In Greek mythology, Glaucus ("shiny" or "bright" or "bluish-green") referred to several different people.
Glaucus was a Greek sea-god, the son of Anthedon and Alcyone. The story of his origin is made into a Roman entertainment by Ovid, that he began as a mortal fisherman living in the Boeotian city of Anthedon and one day he caught and landed some fish at a place where there grew a herb with the magic property of resuscitating fish and allowing them to return to the water. Seeing this effect the herb had on the fish, Glaucus ate some of it too. The herb made him immortal, but it also gave him fins and caused his legs to transform into a fish's tail, forcing him to dwell forever in the sea. Glaucus was initially upset by this side-effect, but Oceanus and Tethys received him well and he was quickly accepted among the deities of the sea, learning the art of prophecy at which they were skilled.
Glaucus fell in love with the sea-goddess Scylla, who rejected him due to his piscine form. He consulted with Circe for a solution but she became passionately in love with him herself. Since Glaucus cared only for Scylla, however, Circe turned her into a fishlike monster from the waist down, with a row of vicious dog's heads round her loins. She went to live alone in a submerged cave overlooking a narrow channel of water, but Glaucus remained in love with her and mourned her transformation.
Euripides wrote in his play Orestes that Glaucus was a son of Nereus and says that he assisted Menelaus on his homeward journey with good advice. He also helped the Argonauts. It was believed that he commonly came to the rescue of sailors in storms, having once been one himself.
Glaucus a Corinthian king, son of Merope and Sisyphus. Usually surnamed Potnieus, from Potniae near Thebes, son of Sisyphus by Merope and father of Bellerophon. According to the legend he was torn to pieces by his own mares (Virgil, Georgics, iii. 267; Hyginus, Fab. 250, 273). On the isthmus of Corinth, and also at Olympia and Nemea, he was worshipped as Taraxippus (" terrifier of horses "), his ghost being said to appear and frighten the horses at the games (Pausanias vi. 20). He is closely akin to Glaucus Pontius, the frantic horses of the one probably representing the stormy waves, the other the sea in its calmer mood. He also was the subject of a lost drama of Aeschylus.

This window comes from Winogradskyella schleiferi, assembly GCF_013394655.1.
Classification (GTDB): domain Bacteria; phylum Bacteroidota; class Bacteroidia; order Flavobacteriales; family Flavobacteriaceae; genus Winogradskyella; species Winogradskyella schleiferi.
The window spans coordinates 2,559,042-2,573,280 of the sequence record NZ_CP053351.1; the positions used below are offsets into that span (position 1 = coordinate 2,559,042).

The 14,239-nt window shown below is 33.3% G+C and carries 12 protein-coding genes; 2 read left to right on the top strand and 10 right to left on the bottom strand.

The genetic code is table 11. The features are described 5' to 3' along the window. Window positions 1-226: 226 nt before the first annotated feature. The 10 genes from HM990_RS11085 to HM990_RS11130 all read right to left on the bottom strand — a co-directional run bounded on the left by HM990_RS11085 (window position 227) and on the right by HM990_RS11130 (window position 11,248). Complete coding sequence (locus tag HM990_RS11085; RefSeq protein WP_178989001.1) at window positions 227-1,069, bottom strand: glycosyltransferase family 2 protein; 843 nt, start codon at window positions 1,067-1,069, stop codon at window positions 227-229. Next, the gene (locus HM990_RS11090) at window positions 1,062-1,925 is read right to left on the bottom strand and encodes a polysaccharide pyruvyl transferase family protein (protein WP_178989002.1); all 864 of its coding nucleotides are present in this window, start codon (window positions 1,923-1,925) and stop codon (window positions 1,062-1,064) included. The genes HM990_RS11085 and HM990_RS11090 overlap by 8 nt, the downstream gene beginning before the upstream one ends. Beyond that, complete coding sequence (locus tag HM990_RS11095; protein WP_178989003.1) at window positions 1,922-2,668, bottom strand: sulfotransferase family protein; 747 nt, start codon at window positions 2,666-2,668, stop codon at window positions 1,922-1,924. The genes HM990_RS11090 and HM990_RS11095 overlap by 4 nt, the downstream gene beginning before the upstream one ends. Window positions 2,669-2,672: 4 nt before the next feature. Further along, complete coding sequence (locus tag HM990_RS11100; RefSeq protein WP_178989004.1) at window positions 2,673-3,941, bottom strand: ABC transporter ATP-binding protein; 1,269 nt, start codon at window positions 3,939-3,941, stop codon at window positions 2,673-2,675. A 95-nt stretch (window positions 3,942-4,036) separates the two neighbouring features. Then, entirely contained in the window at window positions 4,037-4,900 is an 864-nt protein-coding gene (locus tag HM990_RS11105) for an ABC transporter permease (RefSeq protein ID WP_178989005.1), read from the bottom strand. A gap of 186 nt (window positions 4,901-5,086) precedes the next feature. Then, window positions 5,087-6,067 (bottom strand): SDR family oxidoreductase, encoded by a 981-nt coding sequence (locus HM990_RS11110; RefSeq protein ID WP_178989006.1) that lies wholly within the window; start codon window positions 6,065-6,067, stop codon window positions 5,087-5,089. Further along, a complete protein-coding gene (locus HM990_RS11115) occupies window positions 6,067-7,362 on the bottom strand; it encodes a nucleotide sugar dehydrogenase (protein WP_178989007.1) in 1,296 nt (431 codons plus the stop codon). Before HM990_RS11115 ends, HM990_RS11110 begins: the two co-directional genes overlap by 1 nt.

Iliad II, 876; VI, 199
One day, Glaucus was playing with a ball or mouse and suddenly disappeared. His parents went to the Oracle at Delphi who told them "A marvelous creature has been born amongst you: whoever finds the true likeness for this creature will also find the child."
They interpreted this to refer to a newborn calf in Minos' herd. Three times a day, the calf changed color from white to red to black. Polyidus observed the similarity to the ripening of the fruit of the blackberry plant and Minos sent him to search for Glaucus.
Searching for Glaucus, Polyidus saw an owl driving bees away from a wine-cellar in Minos' palace. Inside the wine-cellar was a cask of honey, with Glaucus dead inside. Minos demanded Glaucus be brought back to life, though Polyidus objected. As Minos hugged his son's corpse, a snake appeared nearby; Polyidus killed it with Minos' sword. Another snake came for the first, and after seeing the dead snake, the second serpent left and brought back an herb which then brought the first snake back to life. Following this example, Polyidus used the same herb to resurrect Glaucus.
Minos refused to let Polyidus leave Crete until he taught Glaucus everything he knew. Polyidus did so, but then, at the last second before leaving, he asked Glaucus to spit in his mouth. Glaucus did so, giving Polyidus back everything he had been taught.